When I began to hear Ravel’s Alborado del Gracioso and Daphnis and Chloé, Stravinsky’s Petroushka and Le Sacre and Debussy’s La Mer — those were influences. Then I began to hear Satie and Bartók, and Schoenberg’s Kammersymphonie and I began thinking in terms of art form. But here I was playing You are My Lucky Star and Is It True What They Say About Dixie? to make my living. My God?! And even though once in a while we’d play something fairly nice, I began to realize I was the wrong guy in the wrong place.
The point is I found myself selling soap and cigarettes and automobiles and that wasn’t what I’d intended to do. But at that time where was there to go? There were no decent bands you could join, no working jazz bands. Casa Loma was around but that was not really much of a jazz band. So that by the time I was 23 I found myself pretty much at a dead end. Writing seemed to be the only thing I could do to get off that treadmill where I would be playing Is It True What They Say About Dixie? week after week for the rest of my life. …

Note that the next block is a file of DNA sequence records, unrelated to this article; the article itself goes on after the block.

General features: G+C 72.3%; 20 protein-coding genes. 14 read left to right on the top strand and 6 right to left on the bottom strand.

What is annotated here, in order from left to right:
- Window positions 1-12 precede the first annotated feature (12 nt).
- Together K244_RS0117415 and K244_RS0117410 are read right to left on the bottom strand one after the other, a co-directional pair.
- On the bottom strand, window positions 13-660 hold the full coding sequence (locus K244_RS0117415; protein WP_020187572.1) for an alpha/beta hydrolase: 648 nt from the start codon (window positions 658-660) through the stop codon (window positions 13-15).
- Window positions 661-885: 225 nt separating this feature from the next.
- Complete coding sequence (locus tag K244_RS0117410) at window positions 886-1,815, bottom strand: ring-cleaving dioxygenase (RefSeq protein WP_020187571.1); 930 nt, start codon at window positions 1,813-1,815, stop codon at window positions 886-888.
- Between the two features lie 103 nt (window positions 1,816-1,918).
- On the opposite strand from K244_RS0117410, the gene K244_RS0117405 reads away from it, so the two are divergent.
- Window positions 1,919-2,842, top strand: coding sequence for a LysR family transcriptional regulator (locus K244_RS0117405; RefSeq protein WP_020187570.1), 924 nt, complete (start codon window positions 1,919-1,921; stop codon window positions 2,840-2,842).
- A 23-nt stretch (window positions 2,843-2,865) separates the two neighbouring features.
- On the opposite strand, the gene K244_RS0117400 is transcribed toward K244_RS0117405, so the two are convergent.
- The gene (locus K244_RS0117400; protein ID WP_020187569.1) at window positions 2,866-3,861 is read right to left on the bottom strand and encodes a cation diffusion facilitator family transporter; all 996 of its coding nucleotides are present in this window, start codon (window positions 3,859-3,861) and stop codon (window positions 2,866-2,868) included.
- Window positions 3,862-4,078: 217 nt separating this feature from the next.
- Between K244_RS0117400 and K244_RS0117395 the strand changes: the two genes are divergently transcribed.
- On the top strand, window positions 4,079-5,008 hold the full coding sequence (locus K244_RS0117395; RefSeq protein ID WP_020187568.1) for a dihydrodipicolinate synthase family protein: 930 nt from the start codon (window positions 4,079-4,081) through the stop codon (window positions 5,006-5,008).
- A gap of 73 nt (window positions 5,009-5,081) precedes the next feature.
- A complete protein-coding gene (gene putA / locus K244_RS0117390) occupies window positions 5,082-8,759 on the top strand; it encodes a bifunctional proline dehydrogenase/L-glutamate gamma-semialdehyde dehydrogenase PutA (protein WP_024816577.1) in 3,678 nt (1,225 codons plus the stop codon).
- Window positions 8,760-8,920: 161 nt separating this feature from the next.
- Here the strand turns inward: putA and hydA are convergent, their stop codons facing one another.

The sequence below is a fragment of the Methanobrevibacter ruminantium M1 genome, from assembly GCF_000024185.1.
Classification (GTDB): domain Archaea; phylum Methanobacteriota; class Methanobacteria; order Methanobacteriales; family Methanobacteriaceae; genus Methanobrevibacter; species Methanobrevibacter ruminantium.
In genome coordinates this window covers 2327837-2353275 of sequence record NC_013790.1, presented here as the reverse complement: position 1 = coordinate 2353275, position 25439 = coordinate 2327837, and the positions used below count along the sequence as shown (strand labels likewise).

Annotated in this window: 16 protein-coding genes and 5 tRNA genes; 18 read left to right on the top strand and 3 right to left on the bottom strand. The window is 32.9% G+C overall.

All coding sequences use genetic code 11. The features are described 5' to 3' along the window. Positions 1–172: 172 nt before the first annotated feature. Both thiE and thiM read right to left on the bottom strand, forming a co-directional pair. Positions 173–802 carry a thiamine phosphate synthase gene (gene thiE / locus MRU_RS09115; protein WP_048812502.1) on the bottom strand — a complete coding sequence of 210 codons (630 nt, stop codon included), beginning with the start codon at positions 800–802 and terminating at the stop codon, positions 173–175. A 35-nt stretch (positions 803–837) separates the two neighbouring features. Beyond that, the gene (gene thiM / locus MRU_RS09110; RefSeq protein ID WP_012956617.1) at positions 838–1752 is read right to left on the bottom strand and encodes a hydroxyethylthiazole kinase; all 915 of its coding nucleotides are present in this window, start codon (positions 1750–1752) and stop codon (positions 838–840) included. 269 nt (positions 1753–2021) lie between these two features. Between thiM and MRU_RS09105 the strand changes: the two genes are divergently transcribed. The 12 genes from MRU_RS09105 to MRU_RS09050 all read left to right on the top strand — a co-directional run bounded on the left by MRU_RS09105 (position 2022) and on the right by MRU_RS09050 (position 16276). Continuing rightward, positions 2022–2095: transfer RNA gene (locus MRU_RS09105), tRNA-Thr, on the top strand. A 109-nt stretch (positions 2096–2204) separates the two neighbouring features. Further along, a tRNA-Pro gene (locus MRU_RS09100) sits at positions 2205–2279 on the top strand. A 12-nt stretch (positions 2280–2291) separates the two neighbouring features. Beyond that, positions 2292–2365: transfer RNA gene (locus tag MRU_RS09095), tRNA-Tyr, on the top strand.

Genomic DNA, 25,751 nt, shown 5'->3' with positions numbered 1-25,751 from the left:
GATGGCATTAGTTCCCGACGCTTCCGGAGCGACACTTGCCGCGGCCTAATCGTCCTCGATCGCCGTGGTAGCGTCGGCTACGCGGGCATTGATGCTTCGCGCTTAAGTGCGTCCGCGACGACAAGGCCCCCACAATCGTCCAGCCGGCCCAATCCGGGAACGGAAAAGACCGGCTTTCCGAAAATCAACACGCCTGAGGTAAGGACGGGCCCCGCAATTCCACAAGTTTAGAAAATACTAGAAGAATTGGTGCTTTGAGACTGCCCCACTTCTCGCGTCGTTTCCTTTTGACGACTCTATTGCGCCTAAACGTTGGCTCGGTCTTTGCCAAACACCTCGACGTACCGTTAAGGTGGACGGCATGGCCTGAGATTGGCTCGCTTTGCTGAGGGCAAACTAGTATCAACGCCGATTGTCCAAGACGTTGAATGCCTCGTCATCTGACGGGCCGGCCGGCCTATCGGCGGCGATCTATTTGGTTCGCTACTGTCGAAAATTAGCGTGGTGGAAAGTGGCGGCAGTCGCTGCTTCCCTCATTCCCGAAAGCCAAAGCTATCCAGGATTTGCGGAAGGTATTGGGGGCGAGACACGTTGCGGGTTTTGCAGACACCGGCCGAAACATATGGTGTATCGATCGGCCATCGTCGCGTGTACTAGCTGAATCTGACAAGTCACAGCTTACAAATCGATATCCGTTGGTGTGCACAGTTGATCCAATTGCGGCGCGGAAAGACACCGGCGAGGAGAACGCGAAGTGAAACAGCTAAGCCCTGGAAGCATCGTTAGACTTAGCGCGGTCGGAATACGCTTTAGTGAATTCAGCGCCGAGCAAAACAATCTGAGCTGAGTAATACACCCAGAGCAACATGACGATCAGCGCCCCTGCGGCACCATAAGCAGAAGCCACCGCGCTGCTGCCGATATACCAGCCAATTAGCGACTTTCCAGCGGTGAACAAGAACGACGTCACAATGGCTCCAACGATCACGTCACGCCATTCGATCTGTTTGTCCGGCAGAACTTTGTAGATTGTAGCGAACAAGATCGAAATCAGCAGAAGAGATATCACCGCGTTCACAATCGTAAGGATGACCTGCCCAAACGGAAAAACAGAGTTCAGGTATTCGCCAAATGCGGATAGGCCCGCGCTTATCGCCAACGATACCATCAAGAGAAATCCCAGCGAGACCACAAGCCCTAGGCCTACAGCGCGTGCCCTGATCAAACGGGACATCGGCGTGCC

I played with the CBS staff band and occasionally we joined forces with the CBS Symphony Orchestra under the direction of Harold Barlow. There were some very good musicians there at the time —Johnny Corigliano who later became concertmaster for the New York Philharmonic and Nicolai Berezowsky who wrote an excellent clarinet concerto among other things, who was probably one of the finest composers of that period. I don’t know what’s happened to his music but it’s bound to come back; it’s first-rate stuff. Anyway there were guys like that and also the clarinetist Daniel Bonade. What a player. Man, he was really something. I remember a luncheon many years later when Benny Goodman and I were talking about various things and he asked me what I thought about Reginald Kell. I said “too schmaltzy.” What about Bellison? “Too much the other way — a little rigid.” “Well, who do you like?” Benny finally asked. I said, “Dan Bonade. Bonade’s my idea of the consummate clarinet player.” He said, “Who’s he? I don’t know his work.” I said, “Well, he’s a Frenchman, a big burly guy and he plays beautifully; fluent technique, beautiful tone, tongue like a snake and he can do anything. His playing is lovely, truly.” Well, Benny went on asking me about this guy and that guy until finally I said, “Benny, you’re too hung up on the clarinet.” He said, “What are you talking about, that’s what we play isn’t it?” I said, “No, I’ve been trying to play music.” You know, I truly believe that’s the first time he seriously ever had to consider the notion that the clarinet is a means, not an end. I don’t think the realization lasted long because he went right back to the end again. Maybe it’s that he doesn’t have the ear or the proper kind of sensibility — it could be just that. Because the fact is that musical sensibility is everything. Without it, I don’t care how fluent you are or how proficient. …